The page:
By balancing these conflicting needs,
Matisse has become a calm sea of lux and volupte
stretching out to a blue horizon, swirling around the shores of a green island.
The wind blows across the sea of Matisse, scuffing the surface, making a mist.
The mist of Matisse rolls into Provence and settles over Nice.
It embraces the trees, the houses, the beaches, but most of all the women.
The mist of Matisse blends with the light of Provence,
creating a luminous nebula of desire,
a swirling sensuality that brings out all the beauty of the light,
making a radiance on the skin that glows in the brain like a cool fire.
Here in Nice Matisse can make happiness his religion.

The sun is essential to Matisse’s well being.
Every morning he waits as it mounts the heavens like a god.
Matisse’s coolness lures the sun into his studio,
its rays get stuck at random to the haphazard canvasses.
Matisse fills every jar he can find with sunlight
which he later pours into the dough of his daily bread.
He feeds his models with this bread,  and it makes their images more luminous.
Dealers and critics alike are baffled by the incandescence of his pictures.
They want to know how he mixes his colors.
Matisse smiles slyly.
Picasso tells a reporter from Le Monde that Matisse has made a bargain with the devil.
The reporter’s editor deletes the quote, fearing litigation.
Matisse hears of it anyway, thinks about breaking off with Picasso.
He captures more sunlight, and his fame grows.  

Matisse is a man of many eyes, one for each day of the week,
and they must all be fed by the colors of beautiful women.
Out of eye one he admires the coffee-colored Moroccans.
From eye two he caresses the lambent limbs of Parisians.
With eye three he envelops the odalisques of Provence.
Out of eye four he ravishes Aphrodite’s sisters.
Into eye five flows the blackness of empty doorways.
Eye six is struck by the streaming light from balconied windows.
Eye seven looks into mirrors and beholds himself amidst his concubines.

With a sense of wonder Matisse finds his world overtaken by his models.
He studies their every move, notices every detail of their form,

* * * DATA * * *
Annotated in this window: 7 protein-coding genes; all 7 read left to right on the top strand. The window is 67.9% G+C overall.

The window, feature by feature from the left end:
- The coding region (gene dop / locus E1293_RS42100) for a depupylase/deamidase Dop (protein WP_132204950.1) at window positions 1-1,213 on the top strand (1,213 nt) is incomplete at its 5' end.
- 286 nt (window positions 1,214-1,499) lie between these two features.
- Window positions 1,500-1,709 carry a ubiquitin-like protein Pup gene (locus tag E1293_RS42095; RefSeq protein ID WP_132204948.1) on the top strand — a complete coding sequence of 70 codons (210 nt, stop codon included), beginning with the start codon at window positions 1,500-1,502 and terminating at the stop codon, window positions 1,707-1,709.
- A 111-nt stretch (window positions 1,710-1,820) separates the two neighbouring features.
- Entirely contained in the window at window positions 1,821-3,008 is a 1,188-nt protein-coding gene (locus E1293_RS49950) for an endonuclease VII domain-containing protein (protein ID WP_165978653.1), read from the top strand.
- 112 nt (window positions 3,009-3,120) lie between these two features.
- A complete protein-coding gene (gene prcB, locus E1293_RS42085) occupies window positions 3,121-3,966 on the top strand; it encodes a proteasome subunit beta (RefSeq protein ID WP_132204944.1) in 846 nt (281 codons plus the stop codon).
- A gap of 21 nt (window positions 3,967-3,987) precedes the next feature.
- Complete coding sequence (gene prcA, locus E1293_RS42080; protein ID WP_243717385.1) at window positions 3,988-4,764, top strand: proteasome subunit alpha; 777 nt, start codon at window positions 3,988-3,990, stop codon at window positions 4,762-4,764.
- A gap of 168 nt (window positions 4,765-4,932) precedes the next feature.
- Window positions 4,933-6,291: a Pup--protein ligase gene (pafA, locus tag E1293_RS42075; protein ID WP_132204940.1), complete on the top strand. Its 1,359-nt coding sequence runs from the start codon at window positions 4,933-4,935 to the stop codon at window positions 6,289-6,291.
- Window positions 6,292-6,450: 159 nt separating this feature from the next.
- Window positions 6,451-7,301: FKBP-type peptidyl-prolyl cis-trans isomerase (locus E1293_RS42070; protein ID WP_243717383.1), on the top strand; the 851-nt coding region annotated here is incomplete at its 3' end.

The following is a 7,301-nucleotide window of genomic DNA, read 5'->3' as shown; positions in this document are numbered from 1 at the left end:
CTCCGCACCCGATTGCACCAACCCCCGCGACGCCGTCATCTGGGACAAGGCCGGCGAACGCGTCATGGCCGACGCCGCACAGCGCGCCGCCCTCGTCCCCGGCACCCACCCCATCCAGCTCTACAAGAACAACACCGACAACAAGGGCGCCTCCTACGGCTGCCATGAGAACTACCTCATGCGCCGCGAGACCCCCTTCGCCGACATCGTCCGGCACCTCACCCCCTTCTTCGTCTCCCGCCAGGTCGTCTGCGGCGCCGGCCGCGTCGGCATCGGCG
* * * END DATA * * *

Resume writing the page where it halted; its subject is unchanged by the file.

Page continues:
feels the curves, slopes, clefts, hollows, rotundities, dips, bumps, bulges, swellings, pouches, nooks, pocks, pits, dimples, dents, arcs, creases
until he is completely engulfed by their flesh.
Countless breasts hang over him, rubbing against his face,
his fingers are tangled in their hair.
Bellies come slamming against him like the crashing cars of an endless freight train.
Giant thighs come thrusting at him, threatening to crush him into a bloody ooze.
His wonder turns to fear as he sees black spreading over every painting his has ever made.
He is caught tight somewhere in darkness, but he thinks of Jonah and smiles.
He too will be delivered.
Then there is an opening, light, a rush of wind,
and he has managed to slip through, free again, whole, still a man.
His fear has changed to bliss.

The wind returns and brings Time to meet the maestro
but the wind cannot stay.
Time sits alone on the terrazzo and takes in the view.
All the while he is thinking of what to say to Matisse.
Matisse emerges from his studio and they chat about the weather.
Lunch is served by a local girl dressed in a peasant blouse and cerulean skirt.
Madame Matisse joins them. She is dressed in a red frock.
The conversation turns to the Renaissance.
The sacred names of  Michelangelo, DaVinci, Raphael, Botticelli
are uttered by the wind as it passes by and is gone again.
The word “masterpiece” falls from the sky, crashing onto the terrace.
No one mentions it. A reverential silence ensues.
Madame Matisse excuses herself and goes back into the house.
After coffee and liqueurs, Matisse takes Time to see his recent work.
Time does not appear impressed by Modernism.
An awkward silence ensues. Time leaves early.
Matisse goes out in search of Blue and Green.
He locates them in their favorite cafe.
He sits, sips a cognac, tries to listen
but cannot find much comfort in their company.
He grows tired. In despair, he leaves them and goes home to bed.
For several weeks Matisse is at loose ends.
Each night he dreams of half-naked Tahitian women dressed in flowers.

The wind sweeps over Provence as Time passes through.
Matisse is a man in a wheelchair with a pair of scissors.
He cuts flower patterns out of colored paper.
They fall to the floor and are ruffled by the wind.
White has entered his life. It has taken over a good deal of control from Red.
Blue and Green have been allowed to stay on limited terms.
They are kept at a distance.
White has created a great open space around Matisse,
enveloped him, erected a chapel over him, put him beyond the reach of Time.
Matisse takes comfort in White, as he once took pleasure in Blue and Green.
He has found his final reconciliation, his ultimate consolation, in White.
He is using everything he has learned to achieve an ultimate simplicity.
In White he has found not calm, lux and volupte
but a master who gives him sunlight and teaches peace.